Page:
My granddad Elmer learned a lot from the Five Civilized Tribes…medicine, ceremonial dancing and how to survive.
After his mother died giving birth to him and his twin sister, his sister was sent to live with relatives in the Pacific Northwest. Elmer headed to Indian Territory, Oklahoma, in a covered wagon with his mother’s brother and his wife. He was two weeks old, and the year was 1884.
Native American Ways
Elmer got along well with his Native American neighbors. They trusted him enough to let him dance with them whenever he wanted. They taught him their secrets of survival, like how to use roots, leaves, bark and plants to make medicines.
He used that knowledge for his family, and for others, his whole life. The longevity his eleven children enjoyed speaks for the wisdom of those natural preventives.
Case in point – my mother. She’s 86 years young and still bakes the best pies you ever tasted, does her own grocery shopping, drives thousands of miles by herself and can still cut a rug when she really wants to.
She’s Elmer’s eighth child, and one of the tonics she grew up on was sassafras tea.
Thinning (purifying) the blood
Elmer insisted that his family members drink sassafras tea liberally every spring to thin their blood after the long, harsh Oklahoma and Missouri winters.
Sassafras trees, with their irregular lobed leaves and aromatic bark, grew wild and plentiful in the woods. Elmer gathered roots every spring. After thoroughly cleaning a root, or hunks of root, he placed it in a pot of water to boil. Soon, the water turned a beautiful clear pink. When the family was fortunate enough to buy sugar, they added it to the spicy tea, along with fresh cow cream.
It didn’t take much persuasion for eleven little country kids to want to start thinning their blood and ridding themselves of their sluggish winter bodies!
As a very young child, I remember seeing a pan on my grandma’s stove with a big tree root poking out of the top. That was fascinating! The tea tasted wonderful, and I wanted lots and lots.
Later on, when I was a teenager and more snooty sophisticated, I doubted my granddad’s theory about sassafras tea thinning the blood.
How ridiculous, I thought.
Then I grew enough brain cells to check it out for myself.
I found out that sassafras tea is recognized as a natural anticoagulant.
Anticoagulant = blood thinner. Fancy that.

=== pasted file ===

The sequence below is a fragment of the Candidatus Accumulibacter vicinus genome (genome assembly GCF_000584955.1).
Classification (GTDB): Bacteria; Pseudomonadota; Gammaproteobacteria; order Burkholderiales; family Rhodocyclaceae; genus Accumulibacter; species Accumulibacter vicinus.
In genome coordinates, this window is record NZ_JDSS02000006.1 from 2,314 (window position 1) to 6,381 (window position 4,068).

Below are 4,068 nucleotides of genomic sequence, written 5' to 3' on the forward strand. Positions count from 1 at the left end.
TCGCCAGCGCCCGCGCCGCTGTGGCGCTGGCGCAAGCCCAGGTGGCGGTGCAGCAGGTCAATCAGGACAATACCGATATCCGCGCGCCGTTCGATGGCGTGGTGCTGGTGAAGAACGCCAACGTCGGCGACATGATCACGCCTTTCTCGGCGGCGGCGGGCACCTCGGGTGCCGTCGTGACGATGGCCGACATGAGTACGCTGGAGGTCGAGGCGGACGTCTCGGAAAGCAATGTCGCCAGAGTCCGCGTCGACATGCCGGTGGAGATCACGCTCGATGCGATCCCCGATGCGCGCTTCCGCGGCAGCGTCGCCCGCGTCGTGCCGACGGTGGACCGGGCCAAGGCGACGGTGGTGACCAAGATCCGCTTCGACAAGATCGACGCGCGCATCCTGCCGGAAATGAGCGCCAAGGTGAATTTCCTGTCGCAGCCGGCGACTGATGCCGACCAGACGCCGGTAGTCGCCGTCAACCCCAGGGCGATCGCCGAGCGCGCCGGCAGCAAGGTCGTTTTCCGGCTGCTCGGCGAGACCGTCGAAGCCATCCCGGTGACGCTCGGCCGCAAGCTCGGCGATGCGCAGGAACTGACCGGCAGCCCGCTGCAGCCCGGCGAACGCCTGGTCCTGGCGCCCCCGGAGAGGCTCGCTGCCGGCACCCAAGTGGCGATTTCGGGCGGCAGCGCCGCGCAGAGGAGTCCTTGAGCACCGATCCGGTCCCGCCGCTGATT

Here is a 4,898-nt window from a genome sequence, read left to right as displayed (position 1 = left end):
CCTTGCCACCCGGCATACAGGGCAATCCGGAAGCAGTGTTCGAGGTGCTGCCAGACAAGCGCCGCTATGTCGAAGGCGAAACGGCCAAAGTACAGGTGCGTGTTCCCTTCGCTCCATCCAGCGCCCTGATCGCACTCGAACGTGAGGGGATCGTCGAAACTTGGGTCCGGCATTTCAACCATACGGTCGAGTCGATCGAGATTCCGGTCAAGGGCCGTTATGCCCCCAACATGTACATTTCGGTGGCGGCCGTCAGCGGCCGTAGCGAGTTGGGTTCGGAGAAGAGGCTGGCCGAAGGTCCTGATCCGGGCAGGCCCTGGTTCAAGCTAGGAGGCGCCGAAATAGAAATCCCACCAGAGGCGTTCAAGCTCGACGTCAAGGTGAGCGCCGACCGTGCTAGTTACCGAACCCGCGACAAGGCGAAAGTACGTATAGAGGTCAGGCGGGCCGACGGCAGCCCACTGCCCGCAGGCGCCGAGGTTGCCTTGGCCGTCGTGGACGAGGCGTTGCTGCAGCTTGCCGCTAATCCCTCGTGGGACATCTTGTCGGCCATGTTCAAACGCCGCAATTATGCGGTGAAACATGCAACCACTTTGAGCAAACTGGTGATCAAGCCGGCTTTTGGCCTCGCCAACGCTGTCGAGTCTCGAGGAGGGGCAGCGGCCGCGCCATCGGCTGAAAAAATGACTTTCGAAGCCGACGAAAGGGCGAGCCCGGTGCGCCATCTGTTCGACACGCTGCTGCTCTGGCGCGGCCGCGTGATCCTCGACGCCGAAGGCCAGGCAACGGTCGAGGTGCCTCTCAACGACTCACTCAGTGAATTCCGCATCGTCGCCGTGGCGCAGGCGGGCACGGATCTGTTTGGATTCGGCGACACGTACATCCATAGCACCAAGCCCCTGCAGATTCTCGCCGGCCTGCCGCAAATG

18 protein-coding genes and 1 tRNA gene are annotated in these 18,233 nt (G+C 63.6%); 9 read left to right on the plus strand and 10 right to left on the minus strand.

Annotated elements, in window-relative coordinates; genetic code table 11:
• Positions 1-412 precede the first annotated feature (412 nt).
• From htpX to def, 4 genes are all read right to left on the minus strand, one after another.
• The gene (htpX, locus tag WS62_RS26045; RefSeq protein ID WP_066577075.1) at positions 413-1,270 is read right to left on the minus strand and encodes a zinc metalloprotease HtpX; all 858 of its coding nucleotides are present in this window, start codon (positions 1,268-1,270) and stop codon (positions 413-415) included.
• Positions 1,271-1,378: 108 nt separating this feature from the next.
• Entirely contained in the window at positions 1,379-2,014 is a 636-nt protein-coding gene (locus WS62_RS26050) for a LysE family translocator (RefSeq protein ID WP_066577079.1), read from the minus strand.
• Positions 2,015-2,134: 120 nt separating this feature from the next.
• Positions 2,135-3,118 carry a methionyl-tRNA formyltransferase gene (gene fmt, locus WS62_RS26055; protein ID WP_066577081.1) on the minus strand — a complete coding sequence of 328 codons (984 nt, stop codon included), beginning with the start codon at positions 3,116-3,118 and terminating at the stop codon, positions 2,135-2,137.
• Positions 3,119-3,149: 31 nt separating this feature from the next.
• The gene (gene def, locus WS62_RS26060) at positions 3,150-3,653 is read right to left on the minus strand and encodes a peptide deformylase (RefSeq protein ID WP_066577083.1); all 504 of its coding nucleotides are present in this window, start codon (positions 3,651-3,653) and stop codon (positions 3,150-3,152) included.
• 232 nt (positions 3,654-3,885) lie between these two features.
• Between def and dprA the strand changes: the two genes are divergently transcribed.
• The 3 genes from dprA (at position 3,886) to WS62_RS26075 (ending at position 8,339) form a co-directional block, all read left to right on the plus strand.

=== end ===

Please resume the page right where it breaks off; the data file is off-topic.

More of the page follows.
Ever notice how much smarter grownups got after our teen years?
In early America, sassafras and tobacco were the main exports from the colonies to England. Sassafras was revered for its medicinal qualities, as well as for the beauty of its wood.
Alas, sassafras tree byproducts, including sassafras tea, are controversial these days, which is why it isn’t the main ingredient in root beer anymore.
The dried and ground sassafras leaves are still used to make filé powder for certain types of gumbo.
And lots of people just go right on using the mysterious tree’s bark, leaves and roots.
A good argument in favor of doing that might be my granddad. He lived into his eighties with no medicines other than the natural ones he learned from The Five Civilized Tribes. He hand-delivered all of his eleven children, survived total economic depression with nothing but his two hands to make a living and played a mean banjo and fiddle with no lessons.
Maybe there really is something to “thinning the blood” with sassafras tea every spring. You think?
Have you ever tasted sassafras tea? Did you know it was the main flavoring in root beer at one time, or that some people thought of the sassafras tree as the root beer tree? Did your family use any old-timey “medicines” that didn’t come from a pharmacy? Tell us about it. We’d love to hear about it!
Of course, a visit isn’t a visit without a two-way conversation. I really want to hear from you.
I truly hope you’ll pick up a copy of my novel Silki, the Girl of Many Scarves: SUMMER OF THE ANCIENT. The print version is on sale at Amazon for only $11.21!!! For your convenience, it’s also available for Kindle, the Nook and for most other eBook readers. If you love the Southwest and kooky little characters that make you laugh aloud as authentic danger and mystery swirl at every turn, you’ll love this novel! The second book in the series, CANYON OF DOOM, debuts in early 2013.
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Jodi Lea Stewart grew up smelling cedar berries and cow manure on a mega-acre Arizona cattle ranch wedged between the Navajo Nation and the White Mountain Apache Tribe Reservation. Her friends were Native American and Hispanic, with a few Anglos thrown in for good measure.
Her pastimes were singing to chickens, climbing giant petroglyph-etched boulders, hanging on for dear life in the back end of rattley old pickups driven over terracotta roads so washed out they qualified as mini-Grand Canyons, and riding one of the orneriest horses God ever put on the planet.
Traumatized beyond repair, she now writes novels in the hope of neutralizing all that craziness.
Before giving her heart to full-time fiction, Jodi cattle-prodded herself through journalism, western magazine writing, college humor writing, album-cover design/liner notes, electro-mechanical drafting, and into a position of managing editor/chief writer of a Fortune 500 corporate newsletter.
Oh, she went on to earn that dreaded BS in Business Management too, but she was pretty much an expert on one part of that degree already.
Jodi Lea Stewart now lives in Texas and New Mexico with her husband, two standard poodles and two rescue cats.
Silki, the Girl of Many Scarves: SUMMER OF THE ANCIENT is Jodi’s first novel.
Book Two in the series, CANYON OF DOOM, debuts Summer of 2013. Book Three in the series, VALLEY OF SHADOWS, hopes to come out of hiding sometime in 2014.